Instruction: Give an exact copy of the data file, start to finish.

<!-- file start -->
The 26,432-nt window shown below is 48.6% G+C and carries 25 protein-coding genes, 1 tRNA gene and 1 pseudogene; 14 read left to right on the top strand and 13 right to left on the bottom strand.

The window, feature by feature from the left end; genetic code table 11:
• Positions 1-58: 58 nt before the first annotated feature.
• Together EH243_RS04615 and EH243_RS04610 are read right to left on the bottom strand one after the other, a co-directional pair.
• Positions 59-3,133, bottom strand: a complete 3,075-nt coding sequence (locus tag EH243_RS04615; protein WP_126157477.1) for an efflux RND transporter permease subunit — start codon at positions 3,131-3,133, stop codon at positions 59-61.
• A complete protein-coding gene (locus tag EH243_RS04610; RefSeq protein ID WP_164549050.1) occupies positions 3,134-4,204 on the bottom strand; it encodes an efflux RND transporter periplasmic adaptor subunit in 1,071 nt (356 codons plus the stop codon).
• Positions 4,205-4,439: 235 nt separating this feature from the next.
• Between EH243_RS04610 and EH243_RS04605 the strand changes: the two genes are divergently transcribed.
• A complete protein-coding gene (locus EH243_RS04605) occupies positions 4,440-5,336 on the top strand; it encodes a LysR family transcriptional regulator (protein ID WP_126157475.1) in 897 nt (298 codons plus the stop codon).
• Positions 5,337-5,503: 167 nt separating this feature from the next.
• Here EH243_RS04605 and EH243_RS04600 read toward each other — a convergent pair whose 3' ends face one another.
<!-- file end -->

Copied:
The 26,432-nt window shown below is 48.6% G+C and carries 25 protein-coding genes, 1 tRNA gene and 1 pseudogene; 14 read left to right on the top strand and 13 right to left on the bottom strand.

The window, feature by feature from the left end; genetic code table 11:
• Positions 1-58: 58 nt before the first annotated feature.
• Together EH243_RS04615 and EH243_RS04610 are read right to left on the bottom strand one after the other, a co-directional pair.
• Positions 59-3,133, bottom strand: a complete 3,075-nt coding sequence (locus tag EH243_RS04615; protein WP_126157477.1) for an efflux RND transporter permease subunit — start codon at positions 3,131-3,133, stop codon at positions 59-61.
• A complete protein-coding gene (locus tag EH243_RS04610; RefSeq protein ID WP_164549050.1) occupies positions 3,134-4,204 on the bottom strand; it encodes an efflux RND transporter periplasmic adaptor subunit in 1,071 nt (356 codons plus the stop codon).
• Positions 4,205-4,439: 235 nt separating this feature from the next.
• Between EH243_RS04610 and EH243_RS04605 the strand changes: the two genes are divergently transcribed.
• A complete protein-coding gene (locus EH243_RS04605) occupies positions 4,440-5,336 on the top strand; it encodes a LysR family transcriptional regulator (protein ID WP_126157475.1) in 897 nt (298 codons plus the stop codon).
• Positions 5,337-5,503: 167 nt separating this feature from the next.
• Here EH243_RS04605 and EH243_RS04600 read toward each other — a convergent pair whose 3' ends face one another.